- Strong and protected cables
- Provides secure transmission
- Can be used for broadband transmission
- The installation process is not easy
- virtually impossible to to tap
- Connection losses are more common problem
- Most expensive cables
In the next section of Transmission Media Class 12, we will talk about the unguided media.
Unguided media or Wireless Communication Channel
The unguided or wireless communication channels referred to a wireless connection to the network. There is no physical connection given through wires in this channel. The connection will be done through either sensors, antenna or any other component. So let us discuss them in detail.
The first unguided media is microwave for Transmission Media Class 12.
This type of unguided medial is used for long distance networking. It consists of the following components:
The microwave has a parabolic antenna mounted on towers to send a beam to other antennas which are tens of kilometres away. As much as the tower is high, the range is greater. With 100 meters high tower, 100 km distance range will be achieved.
- Cheaper than cables
- Land is required to fix towers only, saves the space of land to spread the cables
- It can provide easy communication over difficult terrain
- It can communicate over oceans
- Insecure connection
- The network can be affected by weather effects such as rains, thunderstorms etc.
- Limited bandwidth
- Very high-cost maintenance
In the next section of Transmission Media Class 12 we will discuss about radio wave.
It is using the radio frequency modulation for data transmission. It has two parts:
- Transmitter – take data or message, encode it into sine wave and transmit into a radio wave
- Receiver – decodes the data or message from sine wave it recieves
In radio wave both transmitter and receiver antennas to radiate and capture the radio singal.
The advantages and disadvantages are similar as micro wave.
The satellite is third unguided media of Transmission Media Class 12 is satellite.
It is just a relay system of the microwave. It provides voice, fax, data, video, email, file transfer, and WWW internet applications. It can provide emergency backup facility when cable communication network crushed by a disaster. In satellite, dish functions as an antenna and the communication equipment to transmit and receive data.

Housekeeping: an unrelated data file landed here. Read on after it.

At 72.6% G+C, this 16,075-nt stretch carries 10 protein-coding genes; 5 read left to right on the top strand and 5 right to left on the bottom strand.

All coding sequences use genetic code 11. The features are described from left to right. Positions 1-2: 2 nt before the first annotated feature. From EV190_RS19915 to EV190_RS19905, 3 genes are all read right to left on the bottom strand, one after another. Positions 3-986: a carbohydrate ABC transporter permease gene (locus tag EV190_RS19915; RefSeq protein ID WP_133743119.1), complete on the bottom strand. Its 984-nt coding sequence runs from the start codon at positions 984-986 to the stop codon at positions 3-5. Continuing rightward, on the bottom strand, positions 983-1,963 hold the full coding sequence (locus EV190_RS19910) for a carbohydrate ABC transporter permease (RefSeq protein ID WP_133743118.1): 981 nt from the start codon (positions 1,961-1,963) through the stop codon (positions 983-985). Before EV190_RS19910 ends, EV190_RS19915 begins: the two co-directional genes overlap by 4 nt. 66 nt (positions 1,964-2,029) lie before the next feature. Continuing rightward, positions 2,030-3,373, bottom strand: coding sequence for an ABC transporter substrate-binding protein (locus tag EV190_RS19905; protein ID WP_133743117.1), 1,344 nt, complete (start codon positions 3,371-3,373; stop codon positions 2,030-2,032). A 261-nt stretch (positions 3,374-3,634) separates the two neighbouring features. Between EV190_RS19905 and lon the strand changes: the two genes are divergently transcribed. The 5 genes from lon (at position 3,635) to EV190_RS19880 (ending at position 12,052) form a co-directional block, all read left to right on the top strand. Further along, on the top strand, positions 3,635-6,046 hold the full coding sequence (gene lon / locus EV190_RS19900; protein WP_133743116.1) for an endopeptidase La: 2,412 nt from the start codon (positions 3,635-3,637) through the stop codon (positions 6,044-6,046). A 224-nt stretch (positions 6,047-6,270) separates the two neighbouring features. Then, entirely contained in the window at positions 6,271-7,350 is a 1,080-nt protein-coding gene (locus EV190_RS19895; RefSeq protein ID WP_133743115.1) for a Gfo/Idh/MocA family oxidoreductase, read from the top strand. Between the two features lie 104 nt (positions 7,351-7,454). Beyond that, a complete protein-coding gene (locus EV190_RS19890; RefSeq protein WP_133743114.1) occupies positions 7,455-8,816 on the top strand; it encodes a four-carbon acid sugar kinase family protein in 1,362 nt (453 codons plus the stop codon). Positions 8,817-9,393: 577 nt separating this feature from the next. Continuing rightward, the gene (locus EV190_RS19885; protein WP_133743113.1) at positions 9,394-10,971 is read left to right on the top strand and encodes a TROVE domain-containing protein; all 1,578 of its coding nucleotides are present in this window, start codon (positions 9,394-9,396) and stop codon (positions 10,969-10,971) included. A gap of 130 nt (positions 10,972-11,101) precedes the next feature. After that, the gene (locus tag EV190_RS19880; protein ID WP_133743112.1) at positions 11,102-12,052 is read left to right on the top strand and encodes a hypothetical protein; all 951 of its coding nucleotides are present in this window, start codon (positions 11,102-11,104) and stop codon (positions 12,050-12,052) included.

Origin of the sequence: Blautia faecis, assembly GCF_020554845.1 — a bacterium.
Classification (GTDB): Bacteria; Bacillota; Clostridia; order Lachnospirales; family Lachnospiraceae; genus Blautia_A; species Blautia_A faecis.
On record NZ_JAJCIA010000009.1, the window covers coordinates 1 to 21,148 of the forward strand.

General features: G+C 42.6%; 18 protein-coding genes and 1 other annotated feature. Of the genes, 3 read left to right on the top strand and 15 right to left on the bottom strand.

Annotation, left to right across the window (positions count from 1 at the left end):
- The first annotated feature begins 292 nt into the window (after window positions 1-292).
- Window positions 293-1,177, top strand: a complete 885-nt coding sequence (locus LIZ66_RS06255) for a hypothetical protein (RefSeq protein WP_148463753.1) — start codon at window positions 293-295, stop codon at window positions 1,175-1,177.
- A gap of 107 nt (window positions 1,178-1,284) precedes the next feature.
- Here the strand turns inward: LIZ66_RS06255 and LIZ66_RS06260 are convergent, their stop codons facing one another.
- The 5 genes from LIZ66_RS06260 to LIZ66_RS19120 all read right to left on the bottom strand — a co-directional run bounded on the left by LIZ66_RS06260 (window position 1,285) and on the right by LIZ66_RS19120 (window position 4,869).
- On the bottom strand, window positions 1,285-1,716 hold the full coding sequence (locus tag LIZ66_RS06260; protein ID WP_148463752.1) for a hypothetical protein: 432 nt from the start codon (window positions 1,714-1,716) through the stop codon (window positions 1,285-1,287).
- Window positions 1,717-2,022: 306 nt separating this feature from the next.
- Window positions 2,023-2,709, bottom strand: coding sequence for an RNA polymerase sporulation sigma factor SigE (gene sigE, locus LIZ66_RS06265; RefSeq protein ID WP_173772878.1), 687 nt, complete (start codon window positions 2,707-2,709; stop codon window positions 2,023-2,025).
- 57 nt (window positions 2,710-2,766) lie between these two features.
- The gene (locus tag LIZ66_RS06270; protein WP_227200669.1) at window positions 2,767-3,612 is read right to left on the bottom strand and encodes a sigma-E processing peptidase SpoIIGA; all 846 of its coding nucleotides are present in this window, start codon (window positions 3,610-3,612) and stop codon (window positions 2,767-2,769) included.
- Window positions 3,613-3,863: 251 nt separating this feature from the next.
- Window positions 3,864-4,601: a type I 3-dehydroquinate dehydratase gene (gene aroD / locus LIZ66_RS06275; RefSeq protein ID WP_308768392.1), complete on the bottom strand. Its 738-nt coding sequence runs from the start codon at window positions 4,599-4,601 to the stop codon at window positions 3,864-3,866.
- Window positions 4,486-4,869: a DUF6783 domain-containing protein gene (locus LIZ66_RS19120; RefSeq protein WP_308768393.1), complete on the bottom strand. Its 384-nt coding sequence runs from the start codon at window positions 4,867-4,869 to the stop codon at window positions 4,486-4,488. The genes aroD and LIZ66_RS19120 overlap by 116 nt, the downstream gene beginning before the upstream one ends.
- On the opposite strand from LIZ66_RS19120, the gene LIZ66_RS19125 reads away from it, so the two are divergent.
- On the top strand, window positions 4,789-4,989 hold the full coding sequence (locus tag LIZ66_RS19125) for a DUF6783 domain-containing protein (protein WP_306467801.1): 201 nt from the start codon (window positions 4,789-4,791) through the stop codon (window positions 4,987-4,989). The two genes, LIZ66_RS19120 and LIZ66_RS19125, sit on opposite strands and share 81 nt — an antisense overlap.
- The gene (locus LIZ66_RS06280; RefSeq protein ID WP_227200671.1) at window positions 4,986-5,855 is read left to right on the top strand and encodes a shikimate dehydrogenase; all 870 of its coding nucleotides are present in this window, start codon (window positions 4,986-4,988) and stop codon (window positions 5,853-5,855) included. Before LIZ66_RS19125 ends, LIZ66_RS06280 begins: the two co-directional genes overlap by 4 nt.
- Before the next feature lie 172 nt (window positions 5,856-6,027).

The stationary orbits placed about 22,300 miles above the earth’s surface. These satellite act as relay system for the communication signals.
- Covers a large area
- Best alternative of cables
- It provides good option for commercial use
- Due to some technical limitations, cannot spread over large area
- over-crowding at low antennas
- High cost
- Significant probability of failure
In the next section Transmission Media Class 12 we will discuss some of the wireless media we are using at personal level.
It uses an infrared lights send data. You are using these infrared at your home.
Guess where and how?
Yes, infrared is used in your remotes like TV, set top box, AC, wireless speakers, automotive doors etc.
It transmits data through the air and propagates within a range. It cannot penetrate the walls. It is suitable for a short distance.
It requires direct light-of-sight. Provides high speed than microwaves. It requires the use of a laser transmitter and a photo-sensitive receiver at each end. It requries point-to-point transmission and affect by weather.
The Bluetooth is very famous for PDAs and sharing files over PDAs like mobiles, smartphones, laptops and palmtops. Now a day a variety of devices can be connected through Bluetooth for file sharing. These devices can be printer, speaker, TV, and so on.